The hardest part when making home improvements is actually taking the plunge and getting started. Most people take their time when it comes to big changes. This makes sense. Houses and people are complex and unique. It makes sense to get to know what you want before you take action. Most of the things that you see in our Open Eco Homes are the result of many years of careful thought, planning and implementation.

Consider what you want your home to become. Often a plan starts with some back of the envelope ideas that people find a compulsion to write down. These first ideas are incredibly powerful and keeping a record of them to refer back to can help you remember what you first wanted to achieve when you started out.

While you are planning is it also important to bear in mind that at every stage in the process there are a few ‘easy win’ actions and opportunities that can help you to get the most out of your eco home journey. So whatever stage in the planning process you are, we hope you find something useful in this section. For those wishing to start with small steps  you will find information on this page on Easy Win Actions and Making the most of OpportunitiesFor those ready to get started on bigger projects, you might want to focus on Creating a Whole House Plan.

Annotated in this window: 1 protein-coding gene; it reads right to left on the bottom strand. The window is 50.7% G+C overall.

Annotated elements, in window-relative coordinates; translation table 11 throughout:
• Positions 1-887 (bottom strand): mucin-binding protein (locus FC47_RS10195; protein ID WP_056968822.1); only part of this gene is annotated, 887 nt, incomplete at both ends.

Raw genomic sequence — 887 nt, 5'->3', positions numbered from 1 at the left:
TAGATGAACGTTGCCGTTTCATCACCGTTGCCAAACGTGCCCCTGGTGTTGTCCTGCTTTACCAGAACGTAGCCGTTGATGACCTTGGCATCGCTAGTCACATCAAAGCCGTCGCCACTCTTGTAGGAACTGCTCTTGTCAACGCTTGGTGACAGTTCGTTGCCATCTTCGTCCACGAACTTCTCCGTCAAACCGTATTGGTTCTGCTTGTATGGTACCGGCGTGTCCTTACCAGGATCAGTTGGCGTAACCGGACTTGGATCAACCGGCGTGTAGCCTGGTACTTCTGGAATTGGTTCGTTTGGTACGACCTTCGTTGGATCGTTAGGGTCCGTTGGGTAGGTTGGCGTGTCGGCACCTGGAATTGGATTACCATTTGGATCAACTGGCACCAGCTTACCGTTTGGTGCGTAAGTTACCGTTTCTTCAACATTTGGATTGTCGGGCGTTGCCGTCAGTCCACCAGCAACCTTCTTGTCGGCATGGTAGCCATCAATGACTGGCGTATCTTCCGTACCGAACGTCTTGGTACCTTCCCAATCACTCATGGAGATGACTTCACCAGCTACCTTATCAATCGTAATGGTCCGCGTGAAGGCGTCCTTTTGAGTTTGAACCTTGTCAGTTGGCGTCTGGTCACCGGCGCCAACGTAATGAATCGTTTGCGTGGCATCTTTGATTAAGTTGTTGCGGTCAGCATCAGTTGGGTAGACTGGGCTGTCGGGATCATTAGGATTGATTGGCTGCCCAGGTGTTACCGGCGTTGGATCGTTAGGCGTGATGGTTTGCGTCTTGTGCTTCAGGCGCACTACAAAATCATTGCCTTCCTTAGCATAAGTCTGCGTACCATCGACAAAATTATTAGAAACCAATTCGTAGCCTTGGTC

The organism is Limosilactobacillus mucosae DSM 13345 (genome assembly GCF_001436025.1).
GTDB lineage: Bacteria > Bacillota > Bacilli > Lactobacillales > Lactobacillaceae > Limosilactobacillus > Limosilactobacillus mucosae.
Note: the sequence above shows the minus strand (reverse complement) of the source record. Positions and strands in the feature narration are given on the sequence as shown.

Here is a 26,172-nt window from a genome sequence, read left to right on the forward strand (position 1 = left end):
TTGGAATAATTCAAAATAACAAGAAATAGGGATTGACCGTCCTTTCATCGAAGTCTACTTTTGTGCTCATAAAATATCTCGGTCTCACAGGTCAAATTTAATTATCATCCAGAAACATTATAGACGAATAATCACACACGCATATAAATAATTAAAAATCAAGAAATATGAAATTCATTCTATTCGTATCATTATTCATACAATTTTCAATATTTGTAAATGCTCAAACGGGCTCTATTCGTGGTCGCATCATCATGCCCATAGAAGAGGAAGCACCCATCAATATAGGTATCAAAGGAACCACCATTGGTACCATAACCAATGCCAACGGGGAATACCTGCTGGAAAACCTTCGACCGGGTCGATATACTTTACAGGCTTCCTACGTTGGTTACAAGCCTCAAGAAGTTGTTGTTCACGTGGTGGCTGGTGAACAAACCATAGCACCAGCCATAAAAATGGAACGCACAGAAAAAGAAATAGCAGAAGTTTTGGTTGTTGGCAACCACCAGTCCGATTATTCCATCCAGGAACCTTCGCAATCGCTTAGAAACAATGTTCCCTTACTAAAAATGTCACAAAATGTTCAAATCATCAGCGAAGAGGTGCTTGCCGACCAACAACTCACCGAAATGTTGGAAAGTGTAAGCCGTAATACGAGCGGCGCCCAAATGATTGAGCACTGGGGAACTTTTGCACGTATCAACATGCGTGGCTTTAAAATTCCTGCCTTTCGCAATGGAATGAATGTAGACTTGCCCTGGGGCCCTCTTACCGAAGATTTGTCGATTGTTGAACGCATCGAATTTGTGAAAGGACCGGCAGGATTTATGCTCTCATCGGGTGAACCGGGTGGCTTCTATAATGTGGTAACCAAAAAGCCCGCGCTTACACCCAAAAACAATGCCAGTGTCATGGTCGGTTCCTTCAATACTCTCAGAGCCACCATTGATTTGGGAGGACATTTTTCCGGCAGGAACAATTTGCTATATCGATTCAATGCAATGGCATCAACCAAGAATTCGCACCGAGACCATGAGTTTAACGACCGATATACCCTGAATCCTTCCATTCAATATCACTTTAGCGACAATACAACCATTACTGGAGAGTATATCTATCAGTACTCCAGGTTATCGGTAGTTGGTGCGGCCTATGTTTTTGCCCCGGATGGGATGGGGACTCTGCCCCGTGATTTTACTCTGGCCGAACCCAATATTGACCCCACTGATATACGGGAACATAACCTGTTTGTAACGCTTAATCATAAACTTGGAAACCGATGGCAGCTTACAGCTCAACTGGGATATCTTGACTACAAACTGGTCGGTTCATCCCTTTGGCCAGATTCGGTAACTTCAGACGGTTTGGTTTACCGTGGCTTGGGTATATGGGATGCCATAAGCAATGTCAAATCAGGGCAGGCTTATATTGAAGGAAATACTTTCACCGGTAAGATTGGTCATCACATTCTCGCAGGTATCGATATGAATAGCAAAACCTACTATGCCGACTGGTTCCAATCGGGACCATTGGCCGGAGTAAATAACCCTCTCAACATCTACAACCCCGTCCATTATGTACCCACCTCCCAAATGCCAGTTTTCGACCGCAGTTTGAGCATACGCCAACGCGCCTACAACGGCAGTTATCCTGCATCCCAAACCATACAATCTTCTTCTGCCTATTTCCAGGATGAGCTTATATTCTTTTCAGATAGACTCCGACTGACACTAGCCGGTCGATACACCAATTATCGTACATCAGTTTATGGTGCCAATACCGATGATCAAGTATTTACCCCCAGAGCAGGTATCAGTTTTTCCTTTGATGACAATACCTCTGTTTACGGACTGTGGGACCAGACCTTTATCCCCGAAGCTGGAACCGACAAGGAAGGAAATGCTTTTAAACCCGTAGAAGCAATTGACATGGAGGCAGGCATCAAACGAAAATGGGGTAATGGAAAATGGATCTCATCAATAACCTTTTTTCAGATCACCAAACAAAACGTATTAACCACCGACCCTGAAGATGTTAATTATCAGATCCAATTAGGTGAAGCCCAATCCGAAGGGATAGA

Easy wins

Sometimes we only have a small amount of time and money to invest in home improvements. While all homes are different and it is hard to know what is suitable for your home without having a proper assessment done, there are a few easy actions which are suitable for most homes.

Some tips on the order to do things:

  • Strictly speaking you need to work on ventilation, draught-proofing and insulation before anything else. These will determine your basic comfort in the house and also the effectiveness of everything else that follows.
  • Work on passive heat (how the building itself regulates heat) before active heat (heating systems)
  • Only think about generating energy once you’ve tackled electrical efficiency. It is far more effective and cheaper to save a Watt than to generate one.

Easy wins can help you get started, notice more, and think about what you want. Make sure your improvements are high spec, doing the best job possible rather than ones you’ll regret later as inadequate.